This is Book 8 of my 20 Books of Summer 2021
ABOUT THE BOOK
A bestselling, prizewinning novel of obsession and psychological intrigue about two enigmatic unmarried women, one of whom manipulates the other from afar, by one of Japan’s most acclaimed young writers
Almost every day, the Woman in the Purple Skirt buys a single cream bun and goes to the park, where she sits on a bench to eat it as the local children taunt her. She is observed at all times by the undetected narrator, the Woman in the Yellow Cardigan. From a distance the Woman in the Purple Skirt looks like a schoolgirl, but there are age spots on her face, and her hair is dry and stiff. Like the Woman in the Yellow Cardigan, she is single, she lives in a small, run-down apartment, and she is short on money. The Woman in the Yellow Cardigan lures her to a job where she herself works, as a hotel housekeeper; soon the Woman in the Purple Skirt is having an affair with the boss. Unfortunately, no one knows or cares about the Woman in the Yellow Cardigan. That’s the difference between her and the Woman in the Purple Skirt.
Studiously deadpan, highly original, and unsettling, The Woman in the Purple Skirt explores the dynamics of envy, the mechanisms of power in the workplace, and the vulnerability of unmarried women in a taut, voyeuristic narrative about the sometimes desperate desire to be seen.
PUBLISHED BY PENGUIN
Japanese literature never fails to amuse, entertain, befuddle and bemuse me, and this is another one of those books that casts its’ spell on me as I was hooked from page one on this mysterious story of one woman stalking another, to the point of obsession. And it throws up so many questions as to the focus of the story – is it a look at the way we function as a society now, where we become obsessed with people we don’t know via social media and make assumptions about them without knowing the truth? Instead of focussing on ourselves, our own happiness, our own success… it’s just too easy to lose yourself in somebody elses life.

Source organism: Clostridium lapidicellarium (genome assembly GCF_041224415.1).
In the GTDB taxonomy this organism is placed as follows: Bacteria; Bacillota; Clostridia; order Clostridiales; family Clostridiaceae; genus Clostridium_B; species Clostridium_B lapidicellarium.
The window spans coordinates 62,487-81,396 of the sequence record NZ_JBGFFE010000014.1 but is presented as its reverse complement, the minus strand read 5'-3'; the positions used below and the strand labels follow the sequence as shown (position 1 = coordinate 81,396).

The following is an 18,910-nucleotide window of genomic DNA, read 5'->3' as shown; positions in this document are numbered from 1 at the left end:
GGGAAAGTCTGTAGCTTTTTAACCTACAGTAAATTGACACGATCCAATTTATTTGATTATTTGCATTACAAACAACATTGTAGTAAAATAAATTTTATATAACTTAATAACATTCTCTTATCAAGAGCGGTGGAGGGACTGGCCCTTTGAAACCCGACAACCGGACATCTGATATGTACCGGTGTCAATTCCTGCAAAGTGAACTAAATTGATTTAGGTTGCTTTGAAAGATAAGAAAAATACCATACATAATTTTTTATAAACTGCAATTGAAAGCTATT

The Woman in the Purple Skirt is a lady who sits on the same bench, eats the same cake – follows the same routine day in day out, talking to nobody, minding her own business – all under the watchful eye of the Woman in the Yellow Cardigan who narrates this story and shares just how obsessive her ‘stalking’ of this woman becomes. The attention to detail is scary! And she even engineers a way to get Purple skirt lady a job where she works – a way to keep an even closer watch over her.
But as Purple skirt settles into her new job, a new side of her is seen and this begins to unsettle Yellow Cardigan as she watches on – losing herself in someone elses life means she doesn’t have o focus on her own, and that isn’t looking too hot right now.
I loved the quirkiness of this story and how it starts off feeling quite light and insightful, but soon has a much darker feel and claustrophobic. It touches on obsession,manipulation and how loneliness affects different people – how perceptions can change of people. The tension works so well as you wait to figure out just where this obsession will lead to… a strange but compelling story!